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Old 15-05-2022, 19:56   #1
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We ran into a bridge!

We were sailing around between two bridges today, lost steering and got pushed into a closed highway bridge. We got pulled off and the mast is still up, but the forestay and backstay are now much looser than they were.

I'm concerned about the rigging. We don't have 8k dollars to replace it.

I'm planning on tightening them tomorrow. The wind will be 10-13 mph.

The side stays - the lower cable stays. Are still tight. The mast is keel stepped.

Advice greatly appreciated!
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Old 15-05-2022, 20:09   #2
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Re: We ran into a bridge!

Sorry to hear of your mishap. I donít think think it is wise to try tightening the stays until you figure out what happened to cause the issue. Stays donít just stretch like that. So if both the forestay and backstay seem slack but not your lowers, it suggests something may have happened to the mast at the top. First sight up the track and see if you see anything obvious. If not, you can risk going up the rig yourself or get your rigger involved. Good luck.
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Old 15-05-2022, 21:44   #3
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Re: We ran into a bridge!

My 2 cents: donít go up the mast in these conditions. Please.
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Old 16-05-2022, 00:19   #4
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Re: We ran into a bridge!

SailingAround,

Please wait. People are going to need to know what kind of a boat and rig this is, and what you have available to help you. It is certain that your forestay and backstay turnbuckles didn't just whirl, unloosening the tension on the fore and back stays. Wire could have stretched, or fittings pulled out. You'll want to look at your forward and stern chainplates. Tightening something broken won't help it.

If fittings are broken, they will need to be repaired or replaced. You're not going to be sailing safely till ALL is fixed. Sorry to bear sad tidings, but unless you are an extremely experienced skipper with a life threatening emergency, you should not sail the boat till she's "fit for purpose" again. You might even be criminally liable. It's time to learn about rigging. If you like books, Brian Toss's are well thought of in the US.

I'd also ask you to fill in more on your profile: generally where you and the boat are, the type of boat, and a bit about your experience level. That will help all of us figure out how to talk to you about the problem. There are a number of things to do and ways to address the problem if you cannot at this time afford new s/s rigging, but we need to really know what the situation is. If you're new to sailing and sailboat problems, the answers will be different from what they'd be if you were an old hand wanting to know how to fabricate galvanized rigging, and then tune that rig. We've learned a lot from riggers we've talked with.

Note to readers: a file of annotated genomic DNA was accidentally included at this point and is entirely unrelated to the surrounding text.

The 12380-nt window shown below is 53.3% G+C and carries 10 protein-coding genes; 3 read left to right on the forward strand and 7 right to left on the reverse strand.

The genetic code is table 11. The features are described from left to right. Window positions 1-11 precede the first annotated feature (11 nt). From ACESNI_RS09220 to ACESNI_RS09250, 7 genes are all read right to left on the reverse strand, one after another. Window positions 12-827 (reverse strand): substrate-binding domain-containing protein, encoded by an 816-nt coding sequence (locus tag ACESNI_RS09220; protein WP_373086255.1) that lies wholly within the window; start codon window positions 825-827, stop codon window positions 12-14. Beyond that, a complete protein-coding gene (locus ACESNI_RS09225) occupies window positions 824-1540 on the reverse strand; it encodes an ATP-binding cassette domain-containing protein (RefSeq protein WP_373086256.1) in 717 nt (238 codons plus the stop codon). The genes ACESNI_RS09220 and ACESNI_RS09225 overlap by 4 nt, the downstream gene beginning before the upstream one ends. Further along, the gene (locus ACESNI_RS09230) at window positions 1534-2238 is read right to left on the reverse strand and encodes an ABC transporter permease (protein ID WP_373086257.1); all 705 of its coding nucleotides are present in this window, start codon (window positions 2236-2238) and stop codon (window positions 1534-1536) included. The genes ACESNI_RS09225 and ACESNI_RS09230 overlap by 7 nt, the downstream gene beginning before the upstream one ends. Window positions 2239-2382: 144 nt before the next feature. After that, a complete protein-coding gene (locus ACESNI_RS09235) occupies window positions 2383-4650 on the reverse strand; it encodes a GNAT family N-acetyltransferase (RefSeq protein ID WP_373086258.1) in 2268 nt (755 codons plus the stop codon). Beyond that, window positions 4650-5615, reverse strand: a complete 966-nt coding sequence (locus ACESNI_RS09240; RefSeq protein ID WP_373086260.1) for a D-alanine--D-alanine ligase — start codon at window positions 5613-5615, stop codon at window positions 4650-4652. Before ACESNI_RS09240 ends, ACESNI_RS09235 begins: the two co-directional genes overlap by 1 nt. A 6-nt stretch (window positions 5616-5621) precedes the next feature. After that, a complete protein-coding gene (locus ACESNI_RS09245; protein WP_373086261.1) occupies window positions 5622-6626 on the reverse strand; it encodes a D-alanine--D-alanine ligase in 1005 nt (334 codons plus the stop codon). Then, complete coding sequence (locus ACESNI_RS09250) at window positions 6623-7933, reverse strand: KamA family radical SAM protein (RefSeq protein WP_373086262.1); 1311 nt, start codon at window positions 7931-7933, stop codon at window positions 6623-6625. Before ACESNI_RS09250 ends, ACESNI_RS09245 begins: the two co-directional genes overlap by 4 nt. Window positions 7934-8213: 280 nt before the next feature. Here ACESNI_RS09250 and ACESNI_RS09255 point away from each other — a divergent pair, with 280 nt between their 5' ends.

One option is for you to hire a rigger and ask him/her what they think of it.

Ann
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Old 16-05-2022, 00:35   #5
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Re: We ran into a bridge!

Greetings and welcome aboard the CF, SailingAround.


You've received some good advice.
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Old 16-05-2022, 00:51   #6
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Re: We ran into a bridge!

A good pair of binoculars may reveal all just look up at different angles .⛵️⚓️
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Old 16-05-2022, 02:15   #7
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Re: We ran into a bridge!

Sorry for you.
May you go near a place (peer, something else) from where you can have a close look, may be helped by binoculars, as said before ?
If you go up, do it from another mast, for example. NOT YOURS, as said before also.
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Old 16-05-2022, 03:39   #8
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Re: We ran into a bridge!

Lots of good advice here from people smarter than me.


I would like to suggest that if ,after inspecting the rig, you decide to sail you should reef the main and us only partial head sail to lessen the stress on the rig and mast. 10-13 knot's is a fair amount of wind and if your boat can still make respectable way while reefed it may be a good idea to do so.


You may also want to avoid running an inlet when there is chop or waves. Perhaps you could keep the sails down and let the tide push you out the inlet.



Best of luck,


Tom
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Old 16-05-2022, 04:22   #9
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Re: We ran into a bridge!

Hi All,
Thank you so much for the great replies!

My lady and I have been living on our 30 foot boat for a year and a half, traveling up and down the east coast. We recently got a 40 foot Bristol this one -- that we had the mishap on.